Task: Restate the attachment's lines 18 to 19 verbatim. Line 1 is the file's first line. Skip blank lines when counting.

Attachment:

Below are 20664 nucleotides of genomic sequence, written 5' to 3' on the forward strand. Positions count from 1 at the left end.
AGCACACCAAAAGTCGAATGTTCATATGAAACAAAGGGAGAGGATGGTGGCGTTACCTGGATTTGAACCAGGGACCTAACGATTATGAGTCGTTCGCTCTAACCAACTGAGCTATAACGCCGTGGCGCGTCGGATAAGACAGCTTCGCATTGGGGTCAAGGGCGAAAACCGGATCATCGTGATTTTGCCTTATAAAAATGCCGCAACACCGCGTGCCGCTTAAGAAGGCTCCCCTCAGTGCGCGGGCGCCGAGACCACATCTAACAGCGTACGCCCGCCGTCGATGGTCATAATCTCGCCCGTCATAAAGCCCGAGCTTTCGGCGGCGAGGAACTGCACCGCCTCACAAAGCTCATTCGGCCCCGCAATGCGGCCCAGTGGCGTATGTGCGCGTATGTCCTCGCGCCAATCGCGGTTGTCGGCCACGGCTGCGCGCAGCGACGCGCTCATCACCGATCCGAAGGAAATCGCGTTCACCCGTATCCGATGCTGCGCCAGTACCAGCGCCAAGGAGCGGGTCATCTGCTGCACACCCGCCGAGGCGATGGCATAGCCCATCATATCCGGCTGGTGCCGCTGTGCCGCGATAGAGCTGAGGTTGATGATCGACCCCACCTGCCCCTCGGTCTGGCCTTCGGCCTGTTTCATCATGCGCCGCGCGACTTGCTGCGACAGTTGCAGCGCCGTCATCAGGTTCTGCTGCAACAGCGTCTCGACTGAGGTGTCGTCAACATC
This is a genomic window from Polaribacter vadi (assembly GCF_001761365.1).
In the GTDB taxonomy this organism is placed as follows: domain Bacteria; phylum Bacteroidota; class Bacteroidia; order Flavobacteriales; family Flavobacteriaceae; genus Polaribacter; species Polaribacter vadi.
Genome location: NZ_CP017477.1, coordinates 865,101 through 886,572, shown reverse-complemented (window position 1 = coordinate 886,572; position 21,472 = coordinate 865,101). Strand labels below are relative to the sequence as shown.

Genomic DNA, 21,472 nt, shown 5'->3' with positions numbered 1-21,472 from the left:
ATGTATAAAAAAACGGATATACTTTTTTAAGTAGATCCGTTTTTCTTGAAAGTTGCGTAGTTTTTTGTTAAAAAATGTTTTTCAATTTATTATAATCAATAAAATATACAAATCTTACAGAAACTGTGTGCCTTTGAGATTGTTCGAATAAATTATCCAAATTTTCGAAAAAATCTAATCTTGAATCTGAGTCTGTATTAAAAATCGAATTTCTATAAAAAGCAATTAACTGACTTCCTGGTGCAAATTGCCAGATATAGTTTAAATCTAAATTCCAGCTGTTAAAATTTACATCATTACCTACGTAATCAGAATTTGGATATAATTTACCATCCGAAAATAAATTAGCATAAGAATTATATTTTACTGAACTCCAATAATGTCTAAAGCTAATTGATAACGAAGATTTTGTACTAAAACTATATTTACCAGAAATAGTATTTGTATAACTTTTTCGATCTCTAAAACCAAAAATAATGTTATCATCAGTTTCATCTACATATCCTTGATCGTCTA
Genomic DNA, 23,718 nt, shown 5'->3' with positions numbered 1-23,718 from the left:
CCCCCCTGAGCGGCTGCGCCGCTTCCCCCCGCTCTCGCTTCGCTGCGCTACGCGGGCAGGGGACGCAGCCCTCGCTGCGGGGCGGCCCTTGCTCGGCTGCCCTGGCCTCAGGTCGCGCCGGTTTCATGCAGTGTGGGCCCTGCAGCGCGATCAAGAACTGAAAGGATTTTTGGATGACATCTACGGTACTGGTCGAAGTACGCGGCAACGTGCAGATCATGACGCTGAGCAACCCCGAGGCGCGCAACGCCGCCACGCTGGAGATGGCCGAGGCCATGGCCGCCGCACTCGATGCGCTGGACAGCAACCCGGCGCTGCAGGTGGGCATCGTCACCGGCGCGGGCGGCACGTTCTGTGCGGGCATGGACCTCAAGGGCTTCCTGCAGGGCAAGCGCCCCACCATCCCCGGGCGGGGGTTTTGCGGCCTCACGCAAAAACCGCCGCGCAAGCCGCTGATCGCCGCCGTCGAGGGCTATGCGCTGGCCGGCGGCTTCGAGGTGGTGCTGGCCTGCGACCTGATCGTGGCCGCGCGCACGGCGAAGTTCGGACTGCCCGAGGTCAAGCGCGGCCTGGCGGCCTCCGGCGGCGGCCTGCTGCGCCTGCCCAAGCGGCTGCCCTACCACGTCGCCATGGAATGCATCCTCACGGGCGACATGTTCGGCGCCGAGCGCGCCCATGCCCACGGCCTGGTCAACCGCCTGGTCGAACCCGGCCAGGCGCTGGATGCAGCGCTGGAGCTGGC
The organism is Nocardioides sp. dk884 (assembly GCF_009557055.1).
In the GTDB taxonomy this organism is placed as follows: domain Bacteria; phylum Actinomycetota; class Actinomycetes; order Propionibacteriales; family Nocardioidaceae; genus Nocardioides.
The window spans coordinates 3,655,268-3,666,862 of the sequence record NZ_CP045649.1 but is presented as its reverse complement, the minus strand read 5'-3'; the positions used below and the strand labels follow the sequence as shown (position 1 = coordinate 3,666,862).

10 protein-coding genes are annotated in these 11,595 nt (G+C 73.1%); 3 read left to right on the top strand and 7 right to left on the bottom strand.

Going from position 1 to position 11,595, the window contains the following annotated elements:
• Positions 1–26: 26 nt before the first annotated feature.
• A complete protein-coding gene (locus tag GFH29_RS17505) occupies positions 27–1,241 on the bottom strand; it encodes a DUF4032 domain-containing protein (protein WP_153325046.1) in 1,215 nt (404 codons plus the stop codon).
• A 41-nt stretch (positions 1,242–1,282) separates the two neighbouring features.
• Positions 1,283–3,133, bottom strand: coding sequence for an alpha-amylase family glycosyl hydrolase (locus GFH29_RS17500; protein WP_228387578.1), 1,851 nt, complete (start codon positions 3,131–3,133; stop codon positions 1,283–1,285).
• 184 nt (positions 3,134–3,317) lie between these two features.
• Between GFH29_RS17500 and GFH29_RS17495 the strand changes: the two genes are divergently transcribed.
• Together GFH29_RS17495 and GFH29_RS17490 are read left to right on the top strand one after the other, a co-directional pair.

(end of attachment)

• Positions 1,283–3,133, bottom strand: coding sequence for an alpha-amylase family glycosyl hydrolase (locus GFH29_RS17500; protein WP_228387578.1), 1,851 nt, complete (start codon positions 3,131–3,133; stop codon positions 1,283–1,285).
• 184 nt (positions 3,134–3,317) lie between these two features.